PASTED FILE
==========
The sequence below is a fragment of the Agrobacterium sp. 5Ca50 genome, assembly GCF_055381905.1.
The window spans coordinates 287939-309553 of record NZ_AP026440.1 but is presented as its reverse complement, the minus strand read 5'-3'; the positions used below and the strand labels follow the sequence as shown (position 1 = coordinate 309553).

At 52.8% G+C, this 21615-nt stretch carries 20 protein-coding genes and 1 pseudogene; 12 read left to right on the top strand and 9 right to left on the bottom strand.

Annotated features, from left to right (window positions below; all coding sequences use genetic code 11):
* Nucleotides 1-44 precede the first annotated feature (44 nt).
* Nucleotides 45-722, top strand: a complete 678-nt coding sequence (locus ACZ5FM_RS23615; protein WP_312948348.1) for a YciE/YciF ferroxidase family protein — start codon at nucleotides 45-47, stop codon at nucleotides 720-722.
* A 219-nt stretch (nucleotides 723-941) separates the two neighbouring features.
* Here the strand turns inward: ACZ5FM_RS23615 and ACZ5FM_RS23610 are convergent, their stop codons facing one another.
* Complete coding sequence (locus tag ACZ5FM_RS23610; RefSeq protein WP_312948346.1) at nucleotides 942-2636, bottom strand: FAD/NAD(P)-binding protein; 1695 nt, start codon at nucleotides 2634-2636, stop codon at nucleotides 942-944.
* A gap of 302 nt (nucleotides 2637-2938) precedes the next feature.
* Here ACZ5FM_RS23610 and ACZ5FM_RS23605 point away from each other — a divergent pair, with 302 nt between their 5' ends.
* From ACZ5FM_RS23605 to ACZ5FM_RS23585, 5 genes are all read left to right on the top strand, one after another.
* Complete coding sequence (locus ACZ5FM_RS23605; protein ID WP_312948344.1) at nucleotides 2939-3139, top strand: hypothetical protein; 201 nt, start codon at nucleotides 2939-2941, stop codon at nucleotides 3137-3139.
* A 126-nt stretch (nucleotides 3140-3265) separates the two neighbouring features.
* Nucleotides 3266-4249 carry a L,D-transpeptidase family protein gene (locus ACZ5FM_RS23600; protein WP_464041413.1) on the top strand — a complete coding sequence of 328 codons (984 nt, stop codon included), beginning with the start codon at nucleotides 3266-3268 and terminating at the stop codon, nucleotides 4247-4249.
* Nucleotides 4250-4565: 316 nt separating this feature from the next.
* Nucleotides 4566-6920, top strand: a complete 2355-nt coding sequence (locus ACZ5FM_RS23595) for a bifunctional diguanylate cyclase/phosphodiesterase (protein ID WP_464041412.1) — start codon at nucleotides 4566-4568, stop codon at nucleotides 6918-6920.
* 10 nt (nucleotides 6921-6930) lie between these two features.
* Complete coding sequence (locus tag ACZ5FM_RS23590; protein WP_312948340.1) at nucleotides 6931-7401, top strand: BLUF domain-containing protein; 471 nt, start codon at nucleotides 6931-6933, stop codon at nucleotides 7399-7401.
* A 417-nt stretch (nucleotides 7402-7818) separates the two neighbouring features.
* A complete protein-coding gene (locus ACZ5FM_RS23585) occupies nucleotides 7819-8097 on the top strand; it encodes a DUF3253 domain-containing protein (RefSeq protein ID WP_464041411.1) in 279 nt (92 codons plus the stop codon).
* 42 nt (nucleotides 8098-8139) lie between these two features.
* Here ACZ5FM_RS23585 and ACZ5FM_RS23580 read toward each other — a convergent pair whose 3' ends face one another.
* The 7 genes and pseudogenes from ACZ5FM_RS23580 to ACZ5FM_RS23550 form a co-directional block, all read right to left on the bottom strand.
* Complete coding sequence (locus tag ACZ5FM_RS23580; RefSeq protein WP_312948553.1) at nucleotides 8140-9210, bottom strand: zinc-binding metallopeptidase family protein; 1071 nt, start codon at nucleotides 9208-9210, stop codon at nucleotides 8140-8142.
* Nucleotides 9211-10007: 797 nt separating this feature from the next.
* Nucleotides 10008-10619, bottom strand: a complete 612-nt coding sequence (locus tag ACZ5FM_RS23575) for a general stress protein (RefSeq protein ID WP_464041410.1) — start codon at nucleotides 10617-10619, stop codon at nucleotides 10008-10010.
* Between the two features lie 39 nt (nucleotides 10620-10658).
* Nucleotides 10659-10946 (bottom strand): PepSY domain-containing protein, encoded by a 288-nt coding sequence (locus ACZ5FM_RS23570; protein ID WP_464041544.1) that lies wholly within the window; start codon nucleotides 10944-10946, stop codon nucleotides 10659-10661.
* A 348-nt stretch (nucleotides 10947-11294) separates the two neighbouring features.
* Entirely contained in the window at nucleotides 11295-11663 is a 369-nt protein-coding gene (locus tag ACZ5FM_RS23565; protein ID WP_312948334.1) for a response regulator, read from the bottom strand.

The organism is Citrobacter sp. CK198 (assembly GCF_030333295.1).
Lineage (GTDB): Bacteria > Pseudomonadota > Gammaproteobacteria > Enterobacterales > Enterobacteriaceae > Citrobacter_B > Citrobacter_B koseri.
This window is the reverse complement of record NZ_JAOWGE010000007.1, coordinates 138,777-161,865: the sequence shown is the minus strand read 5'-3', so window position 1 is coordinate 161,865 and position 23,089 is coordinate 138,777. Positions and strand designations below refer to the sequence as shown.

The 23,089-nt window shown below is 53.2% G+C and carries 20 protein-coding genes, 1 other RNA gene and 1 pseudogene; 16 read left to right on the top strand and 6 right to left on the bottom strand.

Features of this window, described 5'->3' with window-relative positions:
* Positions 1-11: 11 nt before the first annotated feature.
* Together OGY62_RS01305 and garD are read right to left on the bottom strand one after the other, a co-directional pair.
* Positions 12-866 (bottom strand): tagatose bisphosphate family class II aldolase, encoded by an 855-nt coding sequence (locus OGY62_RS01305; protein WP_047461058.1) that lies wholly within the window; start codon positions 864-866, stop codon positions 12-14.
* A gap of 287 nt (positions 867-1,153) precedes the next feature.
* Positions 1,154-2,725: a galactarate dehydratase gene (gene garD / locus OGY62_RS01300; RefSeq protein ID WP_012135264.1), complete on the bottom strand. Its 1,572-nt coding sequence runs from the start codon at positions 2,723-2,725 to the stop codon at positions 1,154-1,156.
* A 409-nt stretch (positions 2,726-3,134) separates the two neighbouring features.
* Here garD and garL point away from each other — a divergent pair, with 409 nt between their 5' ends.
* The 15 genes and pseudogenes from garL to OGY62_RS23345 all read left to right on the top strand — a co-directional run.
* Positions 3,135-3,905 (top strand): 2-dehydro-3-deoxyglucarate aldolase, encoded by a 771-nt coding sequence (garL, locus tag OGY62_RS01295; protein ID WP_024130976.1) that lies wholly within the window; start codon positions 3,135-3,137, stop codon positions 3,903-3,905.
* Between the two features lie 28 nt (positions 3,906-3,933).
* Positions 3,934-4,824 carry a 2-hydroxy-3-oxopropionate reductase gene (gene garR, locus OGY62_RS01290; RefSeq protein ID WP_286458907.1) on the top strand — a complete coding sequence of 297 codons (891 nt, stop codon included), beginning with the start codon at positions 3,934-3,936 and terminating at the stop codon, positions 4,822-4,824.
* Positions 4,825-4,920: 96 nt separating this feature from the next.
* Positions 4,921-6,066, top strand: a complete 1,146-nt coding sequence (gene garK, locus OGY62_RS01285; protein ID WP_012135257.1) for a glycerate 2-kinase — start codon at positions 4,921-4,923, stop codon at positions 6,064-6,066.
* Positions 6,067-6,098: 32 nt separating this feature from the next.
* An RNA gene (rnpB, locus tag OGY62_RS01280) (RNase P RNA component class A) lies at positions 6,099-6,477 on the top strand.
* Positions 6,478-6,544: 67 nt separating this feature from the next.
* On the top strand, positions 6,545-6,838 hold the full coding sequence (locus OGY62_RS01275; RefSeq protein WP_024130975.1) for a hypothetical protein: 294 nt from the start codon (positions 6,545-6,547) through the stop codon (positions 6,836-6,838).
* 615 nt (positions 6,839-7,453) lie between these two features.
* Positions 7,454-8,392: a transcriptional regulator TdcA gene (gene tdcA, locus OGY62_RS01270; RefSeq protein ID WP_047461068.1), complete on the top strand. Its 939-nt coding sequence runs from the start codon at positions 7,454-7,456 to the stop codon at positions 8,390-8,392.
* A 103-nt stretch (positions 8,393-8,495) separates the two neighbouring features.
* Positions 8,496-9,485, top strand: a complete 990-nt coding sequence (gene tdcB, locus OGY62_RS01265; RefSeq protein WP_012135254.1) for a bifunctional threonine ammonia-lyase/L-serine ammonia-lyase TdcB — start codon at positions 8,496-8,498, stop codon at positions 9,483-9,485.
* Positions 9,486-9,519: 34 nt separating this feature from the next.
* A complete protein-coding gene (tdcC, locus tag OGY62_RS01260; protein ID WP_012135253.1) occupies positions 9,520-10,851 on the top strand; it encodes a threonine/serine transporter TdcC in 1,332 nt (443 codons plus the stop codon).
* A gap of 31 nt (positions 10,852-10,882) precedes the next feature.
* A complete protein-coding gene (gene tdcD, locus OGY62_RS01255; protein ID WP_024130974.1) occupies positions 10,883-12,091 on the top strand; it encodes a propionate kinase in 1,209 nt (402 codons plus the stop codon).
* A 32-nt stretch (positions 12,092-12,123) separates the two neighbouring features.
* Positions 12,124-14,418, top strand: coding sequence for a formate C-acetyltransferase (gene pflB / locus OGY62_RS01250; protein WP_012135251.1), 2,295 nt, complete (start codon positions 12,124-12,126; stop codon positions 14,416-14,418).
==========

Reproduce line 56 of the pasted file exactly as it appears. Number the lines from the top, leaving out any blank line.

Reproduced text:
* A 103-nt stretch (positions 8,393-8,495) separates the two neighbouring features.